Improved graphical fidelity in PC and console games is just one application for BrightSide's technology. In fact, with these first models selling for US$49,000 as well as the noise and heat they output, it comes as no surprise to learn that they are finding homes in Industry before future generations enter the lounge room. The list of people who can benefit from HDR in their working lives is as varied as it is long.
Thanks to the extreme darkness / brightness of the display (thanks to the IMLED back light) BrightSide's HDR display can actually match the performance of x-ray film on a light box. The DICOM
- Digital Imaging and Communications in Medicine - standard calls for a Luminance Range from 0.05 to 4000 cd/m². BrightSide have this covered and can of course go all the way down to 0 cd/m².
This means patients' x-rays can be stored digitally and called up at any time for accurate diagnosis at any time, reducing storage and retrieval costs while making better use of doctors' valuable time.
HDR can also be of benefit in the Operating Room: surgeons can not only benefit from the improved dynamic range of the display when performance endoscopic (keyhole) surgery, but can also easily view the display even under the very bright lights of the O.R.
Everything, from the mouse you're using right now to the car in your driveway, was design on a computer. The automotive industry in particular make heavy use of CAD and 3D render pre-visualisation software to speed the design process as well as reduce the use of expensive scale models.
RBR05 render Copyright RacingRenders.com
The more accurate lighting of HDR as well as the greater number of colour shades results in more realistic virtual design. It is particularly well suited to metallic products, such as cars, used in a variety of lighting environments.
Film Post Production
When a film is made using traditional stock, that raw footage has, by nature, a high dynamic range. In the editing suite, various processes are applied to the footage to achieve the director's desired effect. An example of this is the washed out, desaturated scenes in David Twohy's Pitch Black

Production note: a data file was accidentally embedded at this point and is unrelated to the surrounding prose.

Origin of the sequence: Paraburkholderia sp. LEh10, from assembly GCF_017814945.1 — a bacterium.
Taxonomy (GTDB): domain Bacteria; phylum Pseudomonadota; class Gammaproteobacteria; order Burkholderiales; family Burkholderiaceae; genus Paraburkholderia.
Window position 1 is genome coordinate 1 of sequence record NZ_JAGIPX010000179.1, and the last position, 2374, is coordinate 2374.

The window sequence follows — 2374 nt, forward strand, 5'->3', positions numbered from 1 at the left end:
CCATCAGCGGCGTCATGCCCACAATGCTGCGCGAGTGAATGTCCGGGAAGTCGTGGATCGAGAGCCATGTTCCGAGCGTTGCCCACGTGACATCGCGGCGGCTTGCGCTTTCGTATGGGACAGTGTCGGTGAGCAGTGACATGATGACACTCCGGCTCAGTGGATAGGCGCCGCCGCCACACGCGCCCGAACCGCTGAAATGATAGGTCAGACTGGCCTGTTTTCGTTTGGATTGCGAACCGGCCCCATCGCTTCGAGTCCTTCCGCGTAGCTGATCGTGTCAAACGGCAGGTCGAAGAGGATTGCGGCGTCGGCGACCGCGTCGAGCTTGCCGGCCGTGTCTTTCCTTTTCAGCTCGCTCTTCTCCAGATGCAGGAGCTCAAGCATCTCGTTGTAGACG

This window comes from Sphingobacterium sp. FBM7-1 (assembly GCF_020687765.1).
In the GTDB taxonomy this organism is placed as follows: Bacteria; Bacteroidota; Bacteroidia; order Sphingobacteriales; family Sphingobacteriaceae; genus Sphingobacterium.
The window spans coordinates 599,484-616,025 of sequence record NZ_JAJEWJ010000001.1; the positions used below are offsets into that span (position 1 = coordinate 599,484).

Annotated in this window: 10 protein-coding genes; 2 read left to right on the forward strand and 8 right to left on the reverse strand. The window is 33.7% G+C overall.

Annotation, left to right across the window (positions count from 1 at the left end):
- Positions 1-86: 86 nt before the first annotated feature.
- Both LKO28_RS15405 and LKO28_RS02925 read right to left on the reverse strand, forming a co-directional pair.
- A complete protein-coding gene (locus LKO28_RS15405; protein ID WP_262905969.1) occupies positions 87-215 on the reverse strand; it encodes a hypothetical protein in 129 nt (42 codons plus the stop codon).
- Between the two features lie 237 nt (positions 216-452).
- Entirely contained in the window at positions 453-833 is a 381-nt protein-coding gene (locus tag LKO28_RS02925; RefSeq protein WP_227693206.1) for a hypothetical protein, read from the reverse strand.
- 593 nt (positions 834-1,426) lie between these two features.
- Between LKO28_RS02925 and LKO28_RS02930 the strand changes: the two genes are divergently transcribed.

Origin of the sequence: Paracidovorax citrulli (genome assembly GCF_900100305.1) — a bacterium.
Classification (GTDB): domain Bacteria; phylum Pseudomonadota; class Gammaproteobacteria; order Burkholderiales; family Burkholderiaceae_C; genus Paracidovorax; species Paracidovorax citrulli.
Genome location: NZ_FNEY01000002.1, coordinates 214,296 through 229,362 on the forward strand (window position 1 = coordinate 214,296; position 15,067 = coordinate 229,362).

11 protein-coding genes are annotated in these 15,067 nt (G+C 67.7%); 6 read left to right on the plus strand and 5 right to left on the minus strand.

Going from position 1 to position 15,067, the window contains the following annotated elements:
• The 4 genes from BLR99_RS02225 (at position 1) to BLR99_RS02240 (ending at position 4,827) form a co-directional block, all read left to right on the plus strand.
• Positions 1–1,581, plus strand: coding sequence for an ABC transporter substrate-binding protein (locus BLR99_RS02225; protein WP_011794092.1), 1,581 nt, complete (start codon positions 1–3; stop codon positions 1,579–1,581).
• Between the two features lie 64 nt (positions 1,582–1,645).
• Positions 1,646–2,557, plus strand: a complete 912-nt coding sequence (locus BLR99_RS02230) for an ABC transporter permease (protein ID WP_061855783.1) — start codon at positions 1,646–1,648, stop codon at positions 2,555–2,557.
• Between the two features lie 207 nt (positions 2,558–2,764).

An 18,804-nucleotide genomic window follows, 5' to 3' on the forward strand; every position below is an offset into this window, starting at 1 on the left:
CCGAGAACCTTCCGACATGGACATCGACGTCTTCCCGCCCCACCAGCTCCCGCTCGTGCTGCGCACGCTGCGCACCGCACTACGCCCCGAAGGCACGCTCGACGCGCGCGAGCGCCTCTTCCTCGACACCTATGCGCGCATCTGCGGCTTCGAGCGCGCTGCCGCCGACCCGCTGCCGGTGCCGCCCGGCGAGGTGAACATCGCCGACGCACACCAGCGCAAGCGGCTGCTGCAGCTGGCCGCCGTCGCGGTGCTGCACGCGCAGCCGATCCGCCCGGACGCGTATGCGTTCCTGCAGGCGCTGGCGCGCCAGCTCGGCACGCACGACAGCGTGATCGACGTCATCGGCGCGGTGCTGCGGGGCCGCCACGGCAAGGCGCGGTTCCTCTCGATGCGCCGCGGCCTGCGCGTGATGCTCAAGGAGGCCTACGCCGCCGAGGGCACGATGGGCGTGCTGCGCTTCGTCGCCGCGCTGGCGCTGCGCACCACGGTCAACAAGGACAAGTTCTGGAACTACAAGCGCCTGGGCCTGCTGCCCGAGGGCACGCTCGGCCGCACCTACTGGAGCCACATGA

, starring Vin Diesel and Radha Mitchell.
These two scenes were shot in similar conditions on a cold, winter day in the barren landscape outside Coober Pedy, South Australia. According to the story, the characters are stranded on a planet that has three suns. As there is continuous daylight around the clock, each sun takes turn at dominating the light: red makes way for blue.
This is a post-production special effect, as is the dramatic over exposure to give the appearance of high temperatures. Now that HDR displays are available to production houses, they can preserve the full dynamic range of the original footage during the editing process as well as facilitating cleaner integration of digital effects with original footage. You can read more here
In the cut throat industry of oil & gas exploration, companies are spending millions of dollars per year in the quest to locate untapped reserves of the 'black gold'. Sophisticated geophysical scans of sea beds produce vast amounts of data which must be visualised and analysed - a real challenge when you are limited to existing 8-bits-per-channel colour displays.
Oceanographers and Climatologists also benefit from HDR for the same reasons the oil companies do: any field which requires the visualisation of data through the use of colour gradients will appreciate having 16-bits per colour channel. Each colour can have 65,536 shades compared with the previous 256 shades of 8-bit-per-channel colour.
Believe it or not, but satellites already capture data in 16-bit depth, yet all existing displays are only 8-bit. With the BrightSide HDR display, scientists and astronomers can study the full dynamic range of the original image, as captured by various meteorological satellites and the likes of the Hubble Space Telescope.
Thanks to BrightSide's sophisticated algorithms, their display can take the LDR data from an existing DVD and extrapolate the brightness values to boost both dark and light areas. The difference is impressive: more natural skin tones, dark shadows and bright explosions all combine to produce a dramatically improved picture.
Once again, seeing is believing, so here is a short video of Lord of the Rings: Fellowship of the Ring.
BrightSide DR37-P HDR display DVD demo video by bit-techDuration:
Download Locations:bit-tech.net Server #1
To start this video, the Westinghouse regular HD LCDTV was set to "normal", which set the back light to 50%. This is designed to provide reasonable brightness without making the blacks too grey. During the demonstration, we turned the back light slider all the way down to '0' - this improved the black shades, though as expected, the top-end brightness became quite dull.
At the end of the day, there was no single back light setting we found that came close to BrightSide's picture quality. We hypothesised that the regular LCD display might have a fighting chance if it was able to analyse each frame of the video and dynamically adjust the back light level to best suit the scene on screen at the time. It would still be a uniform back lighting, as opposed to BrightSide's matrix of IMLEDs, but it would darken for dark scenes while also brightening for daytime scenes. However, we were told that the second you dynamically adjust the back light, you infringe on BrightSide's patent.